• Emily Dickinson is the only person left unchaperoned when the group splits up into pairs (because of the Perception Filter surrounding her) and is skulking suspiciously through the kitchen afterwards, but it turns out it was only to taste the soup herself (which she finds to be pretty good).
    • Finally just to put a final button on this joke in the second-to-last episode Charlotte Brontë screams in terror at Ernest Hemingway brandishing his knife dripping with what she claims is blood, but it turns out it's just because he dropped it in a bowl of soup just before she came in.
    • In a less literal sense of "red herring", Ernest Hemingway seems to have been deliberately set up as one — it's almost too obvious he's the killer, with his constant threats of violence, a lingering Traitor Shot of him looking very shifty as he's the last one who stays behind when everyone else leaves the vault of corpses, and the fact that he's an obvious Foil to Poe and rival for Annabel Lee's affections. Indeed, toward the end it feels like Ernest being the killer despite the obviousness of it is a deliberate Untwist, until it's a double-Untwist and he's both actually innocent and one of the last survivors.
  • Ridiculously Alive Undead: Lenore — and returned spirits like her — looks so alive that Charlotte forgets she's dead multiple times. She can still touch people, drink alcohol, and cook. However, she mentions it takes a lot of concentration to go corporeal like this, giving her an out on being the murderer, and is immune to toxins.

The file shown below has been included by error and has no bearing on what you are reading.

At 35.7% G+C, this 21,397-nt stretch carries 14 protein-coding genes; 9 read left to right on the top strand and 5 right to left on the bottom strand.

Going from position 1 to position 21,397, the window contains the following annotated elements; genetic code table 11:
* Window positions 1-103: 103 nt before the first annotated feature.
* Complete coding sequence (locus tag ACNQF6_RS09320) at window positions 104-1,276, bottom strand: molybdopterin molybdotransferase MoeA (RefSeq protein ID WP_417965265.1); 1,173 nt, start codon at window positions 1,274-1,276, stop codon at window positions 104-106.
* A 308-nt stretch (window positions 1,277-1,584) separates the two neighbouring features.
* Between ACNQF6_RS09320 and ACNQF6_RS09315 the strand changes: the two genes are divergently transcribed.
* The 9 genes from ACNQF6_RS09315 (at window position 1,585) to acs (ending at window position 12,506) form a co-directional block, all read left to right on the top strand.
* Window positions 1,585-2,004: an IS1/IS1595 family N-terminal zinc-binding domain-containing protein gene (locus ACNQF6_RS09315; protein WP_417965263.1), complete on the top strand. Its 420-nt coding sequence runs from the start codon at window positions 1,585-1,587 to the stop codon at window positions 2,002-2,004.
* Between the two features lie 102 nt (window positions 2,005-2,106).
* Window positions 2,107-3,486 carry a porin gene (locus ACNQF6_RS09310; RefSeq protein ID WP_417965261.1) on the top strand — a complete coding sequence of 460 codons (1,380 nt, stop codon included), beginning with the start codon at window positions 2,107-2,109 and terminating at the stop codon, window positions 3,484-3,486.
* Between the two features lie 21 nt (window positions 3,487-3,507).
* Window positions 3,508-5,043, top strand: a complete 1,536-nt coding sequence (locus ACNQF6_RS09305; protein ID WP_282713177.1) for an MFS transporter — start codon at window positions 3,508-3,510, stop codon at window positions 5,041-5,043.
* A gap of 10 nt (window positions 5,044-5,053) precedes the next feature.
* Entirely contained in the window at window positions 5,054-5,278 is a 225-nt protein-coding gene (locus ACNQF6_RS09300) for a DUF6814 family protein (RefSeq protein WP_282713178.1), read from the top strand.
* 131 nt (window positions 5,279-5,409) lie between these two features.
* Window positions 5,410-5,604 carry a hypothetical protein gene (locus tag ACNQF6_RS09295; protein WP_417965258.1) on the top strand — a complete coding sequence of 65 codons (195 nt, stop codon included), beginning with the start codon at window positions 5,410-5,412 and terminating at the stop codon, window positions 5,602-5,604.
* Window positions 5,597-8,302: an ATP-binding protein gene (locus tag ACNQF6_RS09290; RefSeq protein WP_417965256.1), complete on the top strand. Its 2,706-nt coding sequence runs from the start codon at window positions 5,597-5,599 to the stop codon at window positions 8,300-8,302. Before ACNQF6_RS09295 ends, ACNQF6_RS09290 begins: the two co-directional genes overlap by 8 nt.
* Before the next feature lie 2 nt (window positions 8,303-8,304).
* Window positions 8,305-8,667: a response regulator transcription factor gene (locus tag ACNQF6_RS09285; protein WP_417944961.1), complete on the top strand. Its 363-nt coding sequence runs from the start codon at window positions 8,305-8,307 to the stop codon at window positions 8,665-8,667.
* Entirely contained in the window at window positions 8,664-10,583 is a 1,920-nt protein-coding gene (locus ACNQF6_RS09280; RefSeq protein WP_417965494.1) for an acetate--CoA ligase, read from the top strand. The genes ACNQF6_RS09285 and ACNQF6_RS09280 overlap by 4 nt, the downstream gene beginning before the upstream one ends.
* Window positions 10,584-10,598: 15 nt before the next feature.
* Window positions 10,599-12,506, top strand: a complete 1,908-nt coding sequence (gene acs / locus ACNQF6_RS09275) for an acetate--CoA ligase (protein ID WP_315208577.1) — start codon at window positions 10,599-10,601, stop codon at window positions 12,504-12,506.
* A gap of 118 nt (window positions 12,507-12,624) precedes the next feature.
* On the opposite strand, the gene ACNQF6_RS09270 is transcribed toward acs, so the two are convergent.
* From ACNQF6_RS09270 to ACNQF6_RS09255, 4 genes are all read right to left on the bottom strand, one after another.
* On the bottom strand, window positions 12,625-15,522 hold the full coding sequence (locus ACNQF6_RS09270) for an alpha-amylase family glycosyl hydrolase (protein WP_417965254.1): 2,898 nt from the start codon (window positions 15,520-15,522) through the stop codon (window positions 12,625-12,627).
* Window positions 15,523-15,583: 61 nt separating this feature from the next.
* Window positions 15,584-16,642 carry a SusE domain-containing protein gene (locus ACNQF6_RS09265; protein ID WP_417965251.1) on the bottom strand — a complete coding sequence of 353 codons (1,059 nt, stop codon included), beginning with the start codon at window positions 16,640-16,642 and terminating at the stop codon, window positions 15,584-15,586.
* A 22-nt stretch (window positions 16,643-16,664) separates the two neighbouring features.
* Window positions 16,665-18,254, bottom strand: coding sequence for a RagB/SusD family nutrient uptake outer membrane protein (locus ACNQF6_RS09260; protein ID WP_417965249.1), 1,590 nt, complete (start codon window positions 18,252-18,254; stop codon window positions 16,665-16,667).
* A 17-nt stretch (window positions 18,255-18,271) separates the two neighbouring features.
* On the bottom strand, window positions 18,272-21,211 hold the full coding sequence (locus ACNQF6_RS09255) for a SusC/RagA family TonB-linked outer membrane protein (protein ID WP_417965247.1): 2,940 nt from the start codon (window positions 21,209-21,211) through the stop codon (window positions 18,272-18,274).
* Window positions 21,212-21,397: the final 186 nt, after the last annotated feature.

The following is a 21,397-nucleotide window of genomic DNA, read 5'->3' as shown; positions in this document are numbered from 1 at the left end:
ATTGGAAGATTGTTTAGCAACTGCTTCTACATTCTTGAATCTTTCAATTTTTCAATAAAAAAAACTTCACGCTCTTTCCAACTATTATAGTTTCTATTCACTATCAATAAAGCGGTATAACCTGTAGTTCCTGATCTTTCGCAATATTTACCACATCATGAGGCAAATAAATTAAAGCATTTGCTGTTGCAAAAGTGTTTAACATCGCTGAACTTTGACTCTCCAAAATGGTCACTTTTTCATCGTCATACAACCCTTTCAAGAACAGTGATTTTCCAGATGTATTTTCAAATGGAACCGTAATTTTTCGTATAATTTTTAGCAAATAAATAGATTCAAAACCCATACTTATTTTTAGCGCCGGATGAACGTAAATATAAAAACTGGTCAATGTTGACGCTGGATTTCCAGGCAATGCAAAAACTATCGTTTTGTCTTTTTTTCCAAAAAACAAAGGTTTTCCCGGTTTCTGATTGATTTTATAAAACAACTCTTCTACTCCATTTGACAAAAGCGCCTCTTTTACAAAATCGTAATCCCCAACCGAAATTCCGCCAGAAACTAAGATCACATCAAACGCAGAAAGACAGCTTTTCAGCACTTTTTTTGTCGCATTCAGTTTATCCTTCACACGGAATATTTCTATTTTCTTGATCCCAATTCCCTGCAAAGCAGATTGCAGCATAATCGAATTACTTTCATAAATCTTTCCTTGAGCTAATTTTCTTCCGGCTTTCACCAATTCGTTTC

Lenore: (swirling her martini glass) This sort of thing is all I go corporeal for.
  • Screw This, I'm Outta Here!: Louisa May Alcott attempts this in the second episode.
    • And Mary Shelley later on which results in her death when she was electrocuted by the door handle when trying to get out.
  • Shrinking Violet: Emily Dickinson is so shy and inconspicuous that she remains invisible to Poe and Lenore until she speaks up.
  • Silent Snarker: Lenore makes instantly clear which guests she likes and who she doesn't, using her epic eye roll skills. Oscar Wilde comes in a close second, the latter also being a master of stylish Facepalms.
  • Skewed Priorities: Eddie is found dead in his plate. Lenore's reaction ?
    Lenore: Right in the soup!
  • Small Role, Big Impact: Jane Austen's role is comparatively small, but very important, as her death gets the Brontë sisters involved with Eddie.